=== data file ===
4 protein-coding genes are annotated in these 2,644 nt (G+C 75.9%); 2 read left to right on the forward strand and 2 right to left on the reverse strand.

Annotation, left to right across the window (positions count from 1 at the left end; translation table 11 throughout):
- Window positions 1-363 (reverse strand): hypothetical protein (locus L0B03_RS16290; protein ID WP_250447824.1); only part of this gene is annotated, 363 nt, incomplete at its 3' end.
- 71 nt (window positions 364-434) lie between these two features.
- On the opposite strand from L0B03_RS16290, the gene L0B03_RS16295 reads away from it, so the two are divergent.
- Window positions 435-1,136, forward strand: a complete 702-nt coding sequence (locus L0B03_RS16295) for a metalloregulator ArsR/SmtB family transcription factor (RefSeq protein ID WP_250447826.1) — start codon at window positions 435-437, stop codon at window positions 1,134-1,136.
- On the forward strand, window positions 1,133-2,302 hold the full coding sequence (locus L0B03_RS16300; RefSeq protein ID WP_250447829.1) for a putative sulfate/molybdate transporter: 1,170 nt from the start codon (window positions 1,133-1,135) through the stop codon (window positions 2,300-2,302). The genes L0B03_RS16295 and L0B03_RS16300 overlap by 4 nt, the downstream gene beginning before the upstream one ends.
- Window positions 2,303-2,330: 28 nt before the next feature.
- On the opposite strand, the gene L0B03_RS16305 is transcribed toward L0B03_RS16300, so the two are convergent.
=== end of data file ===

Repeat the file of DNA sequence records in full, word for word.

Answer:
4 protein-coding genes are annotated in these 2,644 nt (G+C 75.9%); 2 read left to right on the forward strand and 2 right to left on the reverse strand.

Annotation, left to right across the window (positions count from 1 at the left end; translation table 11 throughout):
- Window positions 1-363 (reverse strand): hypothetical protein (locus L0B03_RS16290; protein ID WP_250447824.1); only part of this gene is annotated, 363 nt, incomplete at its 3' end.
- 71 nt (window positions 364-434) lie between these two features.
- On the opposite strand from L0B03_RS16290, the gene L0B03_RS16295 reads away from it, so the two are divergent.
- Window positions 435-1,136, forward strand: a complete 702-nt coding sequence (locus L0B03_RS16295) for a metalloregulator ArsR/SmtB family transcription factor (RefSeq protein ID WP_250447826.1) — start codon at window positions 435-437, stop codon at window positions 1,134-1,136.
- On the forward strand, window positions 1,133-2,302 hold the full coding sequence (locus L0B03_RS16300; RefSeq protein ID WP_250447829.1) for a putative sulfate/molybdate transporter: 1,170 nt from the start codon (window positions 1,133-1,135) through the stop codon (window positions 2,300-2,302). The genes L0B03_RS16295 and L0B03_RS16300 overlap by 4 nt, the downstream gene beginning before the upstream one ends.
- Window positions 2,303-2,330: 28 nt before the next feature.
- On the opposite strand, the gene L0B03_RS16305 is transcribed toward L0B03_RS16300, so the two are convergent.